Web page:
Friday, 13 April 2012

(Supercomputer) The Beast

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"High-performance computing" redirects here. For narrower definitions of HPC, see high-throughput computing and many-task computing. For other uses, see Supercomputer (disambiguation).
The Blue Gene/P supercomputer at Argonne National Lab runs over 250,000 processors using normal data center air conditioning, grouped in 72 racks/cabinets connected by a high-speed optical network. A supercomputer is a computer at the frontline of contemporary processing capacity – particularly speed of calculation which can happen at speeds of nanoseconds.
Supercomputers were introduced in the 1960s, made initially and, for decades, primarily by Seymour Cray at Control Data Corporation (CDC), Cray Research and subsequent companies bearing his name or monogram. While the supercomputers of the 1970s used only a few processors, in the 1990s machines with thousands of processors began to appear and, by the end of the 20th century, massively parallel supercomputers with tens of thousands of "off-the-shelf" processors were the norm. As of November 2013, China's Tianhe-2 supercomputer is the fastest in the world at 33.86 petaFLOPS, or 33.86 quadrillion floating point operations per second.
Systems with massive numbers of processors generally take one of two paths: In one approach (e.g., in distributed computing), a large number of discrete computers (e.g., laptops) distributed across a network (e.g., the Internet) devote some or all of their time to solving a common problem; each individual computer (client) receives and completes many small tasks, reporting the results to a central server which integrates the task results from all the clients into the overall solution. In another approach, a large number of dedicated processors are placed in close proximity to each other (e.g. in a computer cluster); this saves considerable time moving data around and makes it possible for the processors to work together (rather than on separate tasks), for example in mesh and hypercube architectures.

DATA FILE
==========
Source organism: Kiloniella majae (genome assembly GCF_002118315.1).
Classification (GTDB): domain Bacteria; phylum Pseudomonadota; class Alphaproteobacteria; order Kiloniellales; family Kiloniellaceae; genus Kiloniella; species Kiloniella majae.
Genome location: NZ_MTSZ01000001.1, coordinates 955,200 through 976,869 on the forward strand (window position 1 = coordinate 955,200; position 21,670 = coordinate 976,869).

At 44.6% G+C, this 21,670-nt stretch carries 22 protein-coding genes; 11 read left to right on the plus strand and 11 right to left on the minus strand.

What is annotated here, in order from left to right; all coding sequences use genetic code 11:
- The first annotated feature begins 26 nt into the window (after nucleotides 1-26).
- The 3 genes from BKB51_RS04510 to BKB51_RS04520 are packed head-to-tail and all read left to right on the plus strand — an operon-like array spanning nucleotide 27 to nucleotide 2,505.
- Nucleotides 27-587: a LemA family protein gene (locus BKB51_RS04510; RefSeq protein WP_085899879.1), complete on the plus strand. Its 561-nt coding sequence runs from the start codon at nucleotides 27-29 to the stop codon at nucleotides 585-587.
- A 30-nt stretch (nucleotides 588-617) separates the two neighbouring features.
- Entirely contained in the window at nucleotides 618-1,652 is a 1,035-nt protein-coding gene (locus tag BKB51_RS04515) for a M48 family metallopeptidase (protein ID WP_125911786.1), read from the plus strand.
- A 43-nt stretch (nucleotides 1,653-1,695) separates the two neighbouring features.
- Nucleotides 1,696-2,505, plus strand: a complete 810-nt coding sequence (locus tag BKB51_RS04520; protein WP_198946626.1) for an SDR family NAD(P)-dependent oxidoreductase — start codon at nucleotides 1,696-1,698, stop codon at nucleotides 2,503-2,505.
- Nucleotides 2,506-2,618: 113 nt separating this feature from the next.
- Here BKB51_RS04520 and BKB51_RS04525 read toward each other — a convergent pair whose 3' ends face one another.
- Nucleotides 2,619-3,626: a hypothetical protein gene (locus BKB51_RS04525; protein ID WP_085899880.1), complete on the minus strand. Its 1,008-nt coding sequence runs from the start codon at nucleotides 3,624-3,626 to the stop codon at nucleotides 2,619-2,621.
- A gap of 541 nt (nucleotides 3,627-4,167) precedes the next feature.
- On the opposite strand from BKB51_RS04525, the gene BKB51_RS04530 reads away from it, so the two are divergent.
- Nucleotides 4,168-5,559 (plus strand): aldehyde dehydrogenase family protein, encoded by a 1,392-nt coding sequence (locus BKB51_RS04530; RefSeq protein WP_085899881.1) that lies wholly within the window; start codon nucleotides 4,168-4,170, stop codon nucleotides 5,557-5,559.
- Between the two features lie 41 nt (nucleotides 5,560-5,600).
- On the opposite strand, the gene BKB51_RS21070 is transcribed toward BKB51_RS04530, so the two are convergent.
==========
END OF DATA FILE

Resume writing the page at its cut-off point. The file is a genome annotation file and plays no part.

The use of multi-core processors combined with centralization is an emerging trend; one can think of this as a small cluster (the multicore processor in a smartphone, tablet, laptop, etc.) that both depends upon and contributes to the cloud.
Supercomputers play an important role in the field of computational science, and are used for a wide range of computationally intensive tasks in various fields, including quantum mechanics, weather forecasting, climate research, oil and gas exploration, molecular modeling (computing the structures and properties of chemical compounds, biological macromolecules, polymers, and crystals), and physical simulations (such as simulations of the early moments of the universe, airplane and spacecraft aerodynamics, the detonation of nuclear weapons, and nuclear fusion). Throughout their history, they have been essential in the field of cryptanalysis.
We Are Being tracking

The Beast is tracking us - it started around the year 1974. 

In 1974, a crisis meeting was called in Brussels, by head leaders in the Common Market in Belgium. Concern about economic corruption and chaos in the world was the topic. At this crisis meeting, scientists, advisors and economic analysts gathered, including one - Dr. Hanrick Eldeman. The doctor revealed at this meeting that "The Beast," a 3-story high supercomputer was up and running.

The Beast was programmed a certain way so that it became a self-programming (heuristic) supercomputer, and now it is tracking all of us, gathering data through our spending habits. In the near future, we will all be assigned a number to replace our need for credit cards.

Eventually, the digits assigned to us will be tattooed or otherwise embedded in our skin to effect an invisible yet permanent mark on either our foreheads or the backs of our hands. This will only be visible under special infrared scanners, and will eliminate many common credit card problems for both credit card holders and credit card companies.

In essence, once we are tattooed, we will become walking credit cards, each and every one of us!

Dr. Eldeman asserts that allowing the supercomputer to assign numbers in three entries of six digits each, everyone in the world will be marked with and assigned his or her own unique credit card identification number.

Think this is a joke? That no computer is capable of counting everyone in the world?

Well The Beast is three stories high and has over a hundred data enty sources plugging information into the supercomputer! Day and night. It is a machine, so it never sleeps...

History of supercomputing

A Cray-1 preserved at the Deutsches Museum

The history of supercomputing goes back to the 1960s, with the Atlas at the University of Manchester and a series of computers at Control Data Corporation (CDC), designed by Seymour Cray. These used innovative designs and parallelism to achieve superior computational peak performance.